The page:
Grinn-Gofroń et al. (2019) developed and evaluated the models of forecasting possibilities of airborne spore concentrations in 18 sites in six countries across Europe. The study revealed the possibility of reliable prediction of fungal spore levels using gridded meteorological data. They concluded that these forecasting models can be used in the more timely and efficient management of phytopathogenic and of human allergic diseases. An environmentally isolated strain of C. sphaerospoermum substantially enhanced plant growth, early flowering and increase in crop yield after exposure in vitro (Li et al. 2019). Pan et al. (2020) identified four new hybrid polyketides (Cladosin L-O) from C. shaerospermum which showed strong cytotoxicity, antifungal activity and moderate antibacterial activity.

Classification: Ascomycota, Pezizomycotina, Dothideomycetes, Pleosporomycetidae, Capnodiales, Cladosporiaceae

Type speciesCladosporium herbarum (Pers.) Link

Distribution– Worldwide

Disease symptoms–Leaf spots, leaf blight, discolourations, necrosis, or shot-hole symptoms, on stems and fruits, rots

HostsCladosporium species occur on a wide range of host plants including Asparagaceae, Asteraceae, Fabaceae, Myrtaceae, Orchidaceae, Poaceae, Solanaceae and Vitaceae (Farr and Rossman 2020). Some species can be hyperparasites of insects and fungi (Heuchert et al. 2005; Islam et al. 2019; Sun et al. 2019; Abdel-Baky 2000). These species can cause allergies in humans such as sneezing, hives and also can cause eye, ear and sinus infections (de Hoog et al. 2000).

Pathogen biology, disease cycle and epidemiology

Cladosporium survives in the soil or on plant debris and produce spores during humid weather. Fungal spores germinate under high humidity and cool to warm temperatures. Wind, rain and irrigation splash, workers, tools, and insects readily disseminate spores (Jordan et al. 1990; Lan and Scherm 2003; Liu et al. 2019).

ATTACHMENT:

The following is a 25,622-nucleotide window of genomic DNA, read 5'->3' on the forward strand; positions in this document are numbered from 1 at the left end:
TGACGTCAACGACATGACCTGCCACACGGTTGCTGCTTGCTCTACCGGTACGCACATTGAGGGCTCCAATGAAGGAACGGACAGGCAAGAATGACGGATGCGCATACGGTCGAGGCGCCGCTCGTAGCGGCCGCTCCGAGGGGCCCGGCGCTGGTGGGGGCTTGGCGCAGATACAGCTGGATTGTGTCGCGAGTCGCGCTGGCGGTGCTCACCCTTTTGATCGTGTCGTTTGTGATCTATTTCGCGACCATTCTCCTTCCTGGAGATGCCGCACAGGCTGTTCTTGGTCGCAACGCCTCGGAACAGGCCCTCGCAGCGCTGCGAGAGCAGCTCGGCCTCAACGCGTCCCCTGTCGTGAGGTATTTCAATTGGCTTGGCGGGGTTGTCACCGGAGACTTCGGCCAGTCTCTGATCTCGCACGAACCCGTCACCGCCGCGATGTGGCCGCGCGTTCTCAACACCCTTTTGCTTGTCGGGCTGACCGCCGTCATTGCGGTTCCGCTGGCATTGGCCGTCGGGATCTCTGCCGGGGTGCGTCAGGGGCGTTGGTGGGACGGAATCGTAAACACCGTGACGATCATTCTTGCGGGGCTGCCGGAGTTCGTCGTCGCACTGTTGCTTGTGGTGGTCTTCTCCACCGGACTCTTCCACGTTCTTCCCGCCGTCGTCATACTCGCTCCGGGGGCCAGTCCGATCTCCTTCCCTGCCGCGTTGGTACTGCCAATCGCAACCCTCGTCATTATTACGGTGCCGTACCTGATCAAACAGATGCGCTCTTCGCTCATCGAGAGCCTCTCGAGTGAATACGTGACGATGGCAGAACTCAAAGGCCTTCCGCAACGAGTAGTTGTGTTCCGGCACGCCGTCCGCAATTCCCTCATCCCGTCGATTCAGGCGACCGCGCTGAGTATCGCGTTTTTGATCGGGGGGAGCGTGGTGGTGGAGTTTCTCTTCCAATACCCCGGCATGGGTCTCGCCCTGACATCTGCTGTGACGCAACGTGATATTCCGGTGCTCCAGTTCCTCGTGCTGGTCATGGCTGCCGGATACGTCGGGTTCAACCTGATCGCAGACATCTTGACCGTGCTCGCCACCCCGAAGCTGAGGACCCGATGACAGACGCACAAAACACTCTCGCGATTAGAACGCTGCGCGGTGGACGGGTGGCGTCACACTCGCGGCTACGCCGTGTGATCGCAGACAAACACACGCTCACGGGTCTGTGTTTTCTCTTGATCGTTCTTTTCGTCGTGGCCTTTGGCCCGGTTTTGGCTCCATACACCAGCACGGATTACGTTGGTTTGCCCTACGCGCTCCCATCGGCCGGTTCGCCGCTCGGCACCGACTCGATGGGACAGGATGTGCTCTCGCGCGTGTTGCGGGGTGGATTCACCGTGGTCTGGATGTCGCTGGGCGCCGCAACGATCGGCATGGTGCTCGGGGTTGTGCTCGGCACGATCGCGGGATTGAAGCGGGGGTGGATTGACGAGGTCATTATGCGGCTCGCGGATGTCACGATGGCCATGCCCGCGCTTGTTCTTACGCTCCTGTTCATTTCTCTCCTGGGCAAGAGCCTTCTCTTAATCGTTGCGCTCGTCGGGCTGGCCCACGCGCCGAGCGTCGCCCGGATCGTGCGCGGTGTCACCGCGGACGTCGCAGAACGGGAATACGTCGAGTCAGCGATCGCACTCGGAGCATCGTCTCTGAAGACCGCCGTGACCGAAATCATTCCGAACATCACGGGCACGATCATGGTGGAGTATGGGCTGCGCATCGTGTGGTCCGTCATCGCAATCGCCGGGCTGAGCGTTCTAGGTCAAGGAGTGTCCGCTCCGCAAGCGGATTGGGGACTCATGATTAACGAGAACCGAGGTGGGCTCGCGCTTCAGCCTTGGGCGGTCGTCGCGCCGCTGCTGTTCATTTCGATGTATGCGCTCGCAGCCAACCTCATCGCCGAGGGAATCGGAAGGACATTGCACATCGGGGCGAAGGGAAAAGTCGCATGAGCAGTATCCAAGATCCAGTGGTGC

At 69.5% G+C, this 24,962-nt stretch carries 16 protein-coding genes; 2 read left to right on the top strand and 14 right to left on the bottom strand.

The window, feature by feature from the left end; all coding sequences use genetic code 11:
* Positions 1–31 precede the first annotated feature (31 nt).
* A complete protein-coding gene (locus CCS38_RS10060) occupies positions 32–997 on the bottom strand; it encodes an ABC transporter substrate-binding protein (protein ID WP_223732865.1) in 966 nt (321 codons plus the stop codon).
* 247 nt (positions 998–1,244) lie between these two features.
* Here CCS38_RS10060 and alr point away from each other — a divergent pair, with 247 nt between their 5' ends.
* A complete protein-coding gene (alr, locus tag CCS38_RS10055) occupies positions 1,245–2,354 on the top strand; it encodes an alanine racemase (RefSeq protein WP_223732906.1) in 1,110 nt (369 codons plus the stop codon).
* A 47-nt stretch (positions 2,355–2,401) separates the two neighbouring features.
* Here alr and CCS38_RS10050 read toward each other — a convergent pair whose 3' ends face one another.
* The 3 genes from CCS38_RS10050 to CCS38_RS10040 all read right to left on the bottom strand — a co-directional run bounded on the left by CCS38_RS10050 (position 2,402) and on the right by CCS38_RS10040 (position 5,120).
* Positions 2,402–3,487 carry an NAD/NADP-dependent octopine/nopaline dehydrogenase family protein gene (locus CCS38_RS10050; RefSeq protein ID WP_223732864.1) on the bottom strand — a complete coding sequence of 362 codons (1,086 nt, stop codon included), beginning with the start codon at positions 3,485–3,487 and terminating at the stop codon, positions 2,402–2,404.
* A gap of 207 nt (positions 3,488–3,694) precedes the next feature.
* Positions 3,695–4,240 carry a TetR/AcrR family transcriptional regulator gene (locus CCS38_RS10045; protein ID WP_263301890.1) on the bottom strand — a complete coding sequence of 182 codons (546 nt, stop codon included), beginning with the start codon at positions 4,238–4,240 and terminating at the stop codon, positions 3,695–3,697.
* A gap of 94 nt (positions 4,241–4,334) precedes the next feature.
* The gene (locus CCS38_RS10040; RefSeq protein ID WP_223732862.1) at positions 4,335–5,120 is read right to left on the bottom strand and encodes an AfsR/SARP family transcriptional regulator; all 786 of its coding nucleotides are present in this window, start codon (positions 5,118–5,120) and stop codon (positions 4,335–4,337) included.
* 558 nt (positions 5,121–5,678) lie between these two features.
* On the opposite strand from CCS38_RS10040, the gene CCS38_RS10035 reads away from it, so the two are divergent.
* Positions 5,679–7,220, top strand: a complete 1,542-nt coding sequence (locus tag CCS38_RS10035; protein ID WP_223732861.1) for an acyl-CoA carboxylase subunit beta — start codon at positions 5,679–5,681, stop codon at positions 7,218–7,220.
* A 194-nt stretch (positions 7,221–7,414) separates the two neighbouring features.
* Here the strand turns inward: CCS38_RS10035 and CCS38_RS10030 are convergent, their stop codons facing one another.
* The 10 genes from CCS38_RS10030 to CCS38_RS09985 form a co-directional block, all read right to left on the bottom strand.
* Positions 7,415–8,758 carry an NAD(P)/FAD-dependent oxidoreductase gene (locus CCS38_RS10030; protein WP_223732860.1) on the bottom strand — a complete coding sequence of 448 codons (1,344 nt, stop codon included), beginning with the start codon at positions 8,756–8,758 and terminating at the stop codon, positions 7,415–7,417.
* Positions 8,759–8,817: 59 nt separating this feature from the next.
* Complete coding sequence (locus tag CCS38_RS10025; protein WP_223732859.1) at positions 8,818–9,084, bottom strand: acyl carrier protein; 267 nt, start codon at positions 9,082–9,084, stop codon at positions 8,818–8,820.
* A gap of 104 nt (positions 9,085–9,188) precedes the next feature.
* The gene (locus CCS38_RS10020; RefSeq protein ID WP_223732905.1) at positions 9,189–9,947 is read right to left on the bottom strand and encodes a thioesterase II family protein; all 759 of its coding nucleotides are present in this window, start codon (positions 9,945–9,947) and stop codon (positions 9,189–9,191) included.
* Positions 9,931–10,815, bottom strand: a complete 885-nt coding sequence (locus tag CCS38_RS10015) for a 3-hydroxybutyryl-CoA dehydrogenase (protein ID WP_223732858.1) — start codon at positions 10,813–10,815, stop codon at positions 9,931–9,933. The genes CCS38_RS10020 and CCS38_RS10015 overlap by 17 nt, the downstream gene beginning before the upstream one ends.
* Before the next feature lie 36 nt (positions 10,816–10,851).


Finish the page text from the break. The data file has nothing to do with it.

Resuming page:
Morphological based identification and diversity

The asexual morph of Cladosporium species is characterized by a unique coronate structure of the conidiogenous loci and conidia, consisting of the central convex dome surrounded by a raised periclinal rim (Bensch et al. 2012; Fig 1), while ascomata of sexual morphs are identical to those of Mycosphaerella (sect. Tassiana) (Braun et al. 2003). Historically, all types of dematiaceous hyphomycetes with amero- to phragmosporous conidia formed in acropetal chains had been assigned to Cladosporium sensu lato, resulting in the complication to resolve a natural classification of Cladosporium. Various mycologists proposed natural genetic circumscriptions of Cladosporium (David 1997; Braun et al. 2003; Aptroot 2006). David (1997) found the unique structure of conidiogenous loci and conidial hila using scanning electron microscopy. Based on the genetic circumscriptions, some cladosporioid groups, such as Fusicladium being non-coronate (Schubert et al. 2003), have been excluded from Cladosporium s. str. Various Cladosporium species have been re-examined based on the new generic concepts (Schubert and Braun 2004, 2005a, b, 2007; Schubert 2005; Schubert et al. 2006; Braun and Schubert 2007; Braun et al. 2008). A polyphasic approach revealed three major species complexes within Cladosporium, viz. C. cladosporioides, C. herbarum and C. sphaerospermum (Schubert et al. 2007; Dugan et al. 2008; Bensch et al. 2010; Bensch et al. 2015). A modern monograph of the genus treated 993 names of Cladosporium sensu lato, of which 169 were recognized in Cladosporium sensu stricto and others remain doubtful (Bensch et al. (2012).